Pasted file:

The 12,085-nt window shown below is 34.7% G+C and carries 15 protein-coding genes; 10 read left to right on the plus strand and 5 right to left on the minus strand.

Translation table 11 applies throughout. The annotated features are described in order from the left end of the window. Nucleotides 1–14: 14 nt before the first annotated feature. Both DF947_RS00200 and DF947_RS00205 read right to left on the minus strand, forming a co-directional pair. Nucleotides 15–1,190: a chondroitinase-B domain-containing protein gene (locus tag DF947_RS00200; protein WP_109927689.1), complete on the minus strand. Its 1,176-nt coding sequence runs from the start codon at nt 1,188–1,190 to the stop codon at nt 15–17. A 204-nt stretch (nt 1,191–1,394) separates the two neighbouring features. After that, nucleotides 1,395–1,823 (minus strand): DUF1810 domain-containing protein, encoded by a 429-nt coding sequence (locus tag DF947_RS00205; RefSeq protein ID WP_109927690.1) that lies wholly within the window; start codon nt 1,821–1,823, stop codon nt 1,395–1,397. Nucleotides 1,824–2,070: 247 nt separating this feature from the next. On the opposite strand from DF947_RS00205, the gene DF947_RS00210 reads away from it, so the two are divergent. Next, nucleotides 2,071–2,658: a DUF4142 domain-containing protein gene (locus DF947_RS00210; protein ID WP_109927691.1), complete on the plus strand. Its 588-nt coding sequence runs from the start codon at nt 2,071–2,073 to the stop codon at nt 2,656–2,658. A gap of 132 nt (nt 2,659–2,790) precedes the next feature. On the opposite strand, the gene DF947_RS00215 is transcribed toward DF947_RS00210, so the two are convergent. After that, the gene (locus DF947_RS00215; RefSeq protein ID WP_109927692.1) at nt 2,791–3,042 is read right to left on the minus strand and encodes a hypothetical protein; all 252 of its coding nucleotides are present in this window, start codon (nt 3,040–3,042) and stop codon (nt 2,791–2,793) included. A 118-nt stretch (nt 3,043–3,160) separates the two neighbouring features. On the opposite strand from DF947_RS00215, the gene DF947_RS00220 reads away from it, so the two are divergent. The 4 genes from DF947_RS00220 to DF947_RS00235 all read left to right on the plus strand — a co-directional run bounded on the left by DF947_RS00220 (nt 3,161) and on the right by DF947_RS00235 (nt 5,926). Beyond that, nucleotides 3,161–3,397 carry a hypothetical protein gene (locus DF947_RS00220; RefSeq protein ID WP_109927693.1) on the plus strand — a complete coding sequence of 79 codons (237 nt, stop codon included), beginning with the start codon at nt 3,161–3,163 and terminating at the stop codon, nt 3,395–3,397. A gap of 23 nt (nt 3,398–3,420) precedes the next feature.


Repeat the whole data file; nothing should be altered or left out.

The 12,085-nt window shown below is 34.7% G+C and carries 15 protein-coding genes; 10 read left to right on the plus strand and 5 right to left on the minus strand.

Translation table 11 applies throughout. The annotated features are described in order from the left end of the window. Nucleotides 1–14: 14 nt before the first annotated feature. Both DF947_RS00200 and DF947_RS00205 read right to left on the minus strand, forming a co-directional pair. Nucleotides 15–1,190: a chondroitinase-B domain-containing protein gene (locus tag DF947_RS00200; protein WP_109927689.1), complete on the minus strand. Its 1,176-nt coding sequence runs from the start codon at nt 1,188–1,190 to the stop codon at nt 15–17. A 204-nt stretch (nt 1,191–1,394) separates the two neighbouring features. After that, nucleotides 1,395–1,823 (minus strand): DUF1810 domain-containing protein, encoded by a 429-nt coding sequence (locus tag DF947_RS00205; RefSeq protein ID WP_109927690.1) that lies wholly within the window; start codon nt 1,821–1,823, stop codon nt 1,395–1,397. Nucleotides 1,824–2,070: 247 nt separating this feature from the next. On the opposite strand from DF947_RS00205, the gene DF947_RS00210 reads away from it, so the two are divergent. Next, nucleotides 2,071–2,658: a DUF4142 domain-containing protein gene (locus DF947_RS00210; protein ID WP_109927691.1), complete on the plus strand. Its 588-nt coding sequence runs from the start codon at nt 2,071–2,073 to the stop codon at nt 2,656–2,658. A gap of 132 nt (nt 2,659–2,790) precedes the next feature. On the opposite strand, the gene DF947_RS00215 is transcribed toward DF947_RS00210, so the two are convergent. After that, the gene (locus DF947_RS00215; RefSeq protein ID WP_109927692.1) at nt 2,791–3,042 is read right to left on the minus strand and encodes a hypothetical protein; all 252 of its coding nucleotides are present in this window, start codon (nt 3,040–3,042) and stop codon (nt 2,791–2,793) included. A 118-nt stretch (nt 3,043–3,160) separates the two neighbouring features. On the opposite strand from DF947_RS00215, the gene DF947_RS00220 reads away from it, so the two are divergent. The 4 genes from DF947_RS00220 to DF947_RS00235 all read left to right on the plus strand — a co-directional run bounded on the left by DF947_RS00220 (nt 3,161) and on the right by DF947_RS00235 (nt 5,926). Beyond that, nucleotides 3,161–3,397 carry a hypothetical protein gene (locus DF947_RS00220; RefSeq protein ID WP_109927693.1) on the plus strand — a complete coding sequence of 79 codons (237 nt, stop codon included), beginning with the start codon at nt 3,161–3,163 and terminating at the stop codon, nt 3,395–3,397. A gap of 23 nt (nt 3,398–3,420) precedes the next feature.